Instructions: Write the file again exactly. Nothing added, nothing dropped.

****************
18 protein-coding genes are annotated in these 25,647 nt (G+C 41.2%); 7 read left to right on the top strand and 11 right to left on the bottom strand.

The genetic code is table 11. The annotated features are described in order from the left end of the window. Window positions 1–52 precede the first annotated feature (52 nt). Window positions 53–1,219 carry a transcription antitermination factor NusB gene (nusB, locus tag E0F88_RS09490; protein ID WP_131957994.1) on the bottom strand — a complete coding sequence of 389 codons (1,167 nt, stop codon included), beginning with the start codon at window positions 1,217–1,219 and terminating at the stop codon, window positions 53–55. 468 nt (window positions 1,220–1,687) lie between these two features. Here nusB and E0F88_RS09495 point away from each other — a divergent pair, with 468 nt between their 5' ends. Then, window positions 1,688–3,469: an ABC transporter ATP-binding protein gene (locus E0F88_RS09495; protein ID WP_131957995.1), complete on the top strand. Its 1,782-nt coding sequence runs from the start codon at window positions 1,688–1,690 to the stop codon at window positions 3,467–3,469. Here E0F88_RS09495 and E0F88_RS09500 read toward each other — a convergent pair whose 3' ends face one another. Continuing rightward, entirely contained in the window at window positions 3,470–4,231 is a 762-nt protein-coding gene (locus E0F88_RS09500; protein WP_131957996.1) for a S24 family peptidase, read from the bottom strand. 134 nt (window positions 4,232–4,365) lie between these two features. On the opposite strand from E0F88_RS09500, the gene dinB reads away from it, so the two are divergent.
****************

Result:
18 protein-coding genes are annotated in these 25,647 nt (G+C 41.2%); 7 read left to right on the top strand and 11 right to left on the bottom strand.

The genetic code is table 11. The annotated features are described in order from the left end of the window. Window positions 1–52 precede the first annotated feature (52 nt). Window positions 53–1,219 carry a transcription antitermination factor NusB gene (nusB, locus tag E0F88_RS09490; protein ID WP_131957994.1) on the bottom strand — a complete coding sequence of 389 codons (1,167 nt, stop codon included), beginning with the start codon at window positions 1,217–1,219 and terminating at the stop codon, window positions 53–55. 468 nt (window positions 1,220–1,687) lie between these two features. Here nusB and E0F88_RS09495 point away from each other — a divergent pair, with 468 nt between their 5' ends. Then, window positions 1,688–3,469: an ABC transporter ATP-binding protein gene (locus E0F88_RS09495; protein ID WP_131957995.1), complete on the top strand. Its 1,782-nt coding sequence runs from the start codon at window positions 1,688–1,690 to the stop codon at window positions 3,467–3,469. Here E0F88_RS09495 and E0F88_RS09500 read toward each other — a convergent pair whose 3' ends face one another. Continuing rightward, entirely contained in the window at window positions 3,470–4,231 is a 762-nt protein-coding gene (locus E0F88_RS09500; protein WP_131957996.1) for a S24 family peptidase, read from the bottom strand. 134 nt (window positions 4,232–4,365) lie between these two features. On the opposite strand from E0F88_RS09500, the gene dinB reads away from it, so the two are divergent.